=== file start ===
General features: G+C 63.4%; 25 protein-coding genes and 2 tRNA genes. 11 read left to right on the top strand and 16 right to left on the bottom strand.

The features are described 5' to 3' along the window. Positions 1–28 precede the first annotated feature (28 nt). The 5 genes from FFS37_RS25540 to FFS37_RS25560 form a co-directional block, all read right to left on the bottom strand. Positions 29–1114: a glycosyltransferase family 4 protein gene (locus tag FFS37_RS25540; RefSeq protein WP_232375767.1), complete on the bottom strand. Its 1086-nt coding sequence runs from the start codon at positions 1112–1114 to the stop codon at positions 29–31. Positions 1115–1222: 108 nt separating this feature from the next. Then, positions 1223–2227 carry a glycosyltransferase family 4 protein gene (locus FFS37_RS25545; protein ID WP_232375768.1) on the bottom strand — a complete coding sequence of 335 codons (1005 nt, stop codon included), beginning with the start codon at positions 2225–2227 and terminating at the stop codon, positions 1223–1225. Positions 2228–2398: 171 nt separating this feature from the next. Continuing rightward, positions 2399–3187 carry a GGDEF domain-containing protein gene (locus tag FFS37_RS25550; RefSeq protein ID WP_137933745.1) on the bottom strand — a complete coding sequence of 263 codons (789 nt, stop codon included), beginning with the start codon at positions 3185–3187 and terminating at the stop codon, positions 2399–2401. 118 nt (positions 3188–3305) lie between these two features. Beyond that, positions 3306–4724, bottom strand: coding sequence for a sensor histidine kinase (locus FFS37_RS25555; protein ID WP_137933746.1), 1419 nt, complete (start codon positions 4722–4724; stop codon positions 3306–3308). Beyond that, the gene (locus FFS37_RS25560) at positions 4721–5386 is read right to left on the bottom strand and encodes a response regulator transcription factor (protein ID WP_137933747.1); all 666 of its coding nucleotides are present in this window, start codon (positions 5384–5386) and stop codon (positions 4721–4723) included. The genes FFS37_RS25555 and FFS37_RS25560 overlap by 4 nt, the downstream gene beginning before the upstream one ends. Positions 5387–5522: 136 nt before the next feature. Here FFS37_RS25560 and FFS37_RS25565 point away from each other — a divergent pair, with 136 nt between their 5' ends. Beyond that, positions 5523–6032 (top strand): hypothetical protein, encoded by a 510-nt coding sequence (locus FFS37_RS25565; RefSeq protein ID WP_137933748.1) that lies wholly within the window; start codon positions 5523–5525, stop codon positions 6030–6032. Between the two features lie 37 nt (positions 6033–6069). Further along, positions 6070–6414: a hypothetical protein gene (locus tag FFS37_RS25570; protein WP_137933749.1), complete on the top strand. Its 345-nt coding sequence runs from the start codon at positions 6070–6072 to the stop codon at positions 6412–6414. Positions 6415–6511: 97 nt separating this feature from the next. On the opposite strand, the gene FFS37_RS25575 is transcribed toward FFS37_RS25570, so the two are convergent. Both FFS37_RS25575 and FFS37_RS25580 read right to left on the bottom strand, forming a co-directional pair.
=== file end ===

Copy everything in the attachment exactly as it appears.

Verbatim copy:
General features: G+C 63.4%; 25 protein-coding genes and 2 tRNA genes. 11 read left to right on the top strand and 16 right to left on the bottom strand.

The features are described 5' to 3' along the window. Positions 1–28 precede the first annotated feature (28 nt). The 5 genes from FFS37_RS25540 to FFS37_RS25560 form a co-directional block, all read right to left on the bottom strand. Positions 29–1114: a glycosyltransferase family 4 protein gene (locus tag FFS37_RS25540; RefSeq protein WP_232375767.1), complete on the bottom strand. Its 1086-nt coding sequence runs from the start codon at positions 1112–1114 to the stop codon at positions 29–31. Positions 1115–1222: 108 nt separating this feature from the next. Then, positions 1223–2227 carry a glycosyltransferase family 4 protein gene (locus FFS37_RS25545; protein ID WP_232375768.1) on the bottom strand — a complete coding sequence of 335 codons (1005 nt, stop codon included), beginning with the start codon at positions 2225–2227 and terminating at the stop codon, positions 1223–1225. Positions 2228–2398: 171 nt separating this feature from the next. Continuing rightward, positions 2399–3187 carry a GGDEF domain-containing protein gene (locus tag FFS37_RS25550; RefSeq protein ID WP_137933745.1) on the bottom strand — a complete coding sequence of 263 codons (789 nt, stop codon included), beginning with the start codon at positions 3185–3187 and terminating at the stop codon, positions 2399–2401. 118 nt (positions 3188–3305) lie between these two features. Beyond that, positions 3306–4724, bottom strand: coding sequence for a sensor histidine kinase (locus FFS37_RS25555; protein ID WP_137933746.1), 1419 nt, complete (start codon positions 4722–4724; stop codon positions 3306–3308). Beyond that, the gene (locus FFS37_RS25560) at positions 4721–5386 is read right to left on the bottom strand and encodes a response regulator transcription factor (protein ID WP_137933747.1); all 666 of its coding nucleotides are present in this window, start codon (positions 5384–5386) and stop codon (positions 4721–4723) included. The genes FFS37_RS25555 and FFS37_RS25560 overlap by 4 nt, the downstream gene beginning before the upstream one ends. Positions 5387–5522: 136 nt before the next feature. Here FFS37_RS25560 and FFS37_RS25565 point away from each other — a divergent pair, with 136 nt between their 5' ends. Beyond that, positions 5523–6032 (top strand): hypothetical protein, encoded by a 510-nt coding sequence (locus FFS37_RS25565; RefSeq protein ID WP_137933748.1) that lies wholly within the window; start codon positions 5523–5525, stop codon positions 6030–6032. Between the two features lie 37 nt (positions 6033–6069). Further along, positions 6070–6414: a hypothetical protein gene (locus tag FFS37_RS25570; protein WP_137933749.1), complete on the top strand. Its 345-nt coding sequence runs from the start codon at positions 6070–6072 to the stop codon at positions 6412–6414. Positions 6415–6511: 97 nt separating this feature from the next. On the opposite strand, the gene FFS37_RS25575 is transcribed toward FFS37_RS25570, so the two are convergent. Both FFS37_RS25575 and FFS37_RS25580 read right to left on the bottom strand, forming a co-directional pair.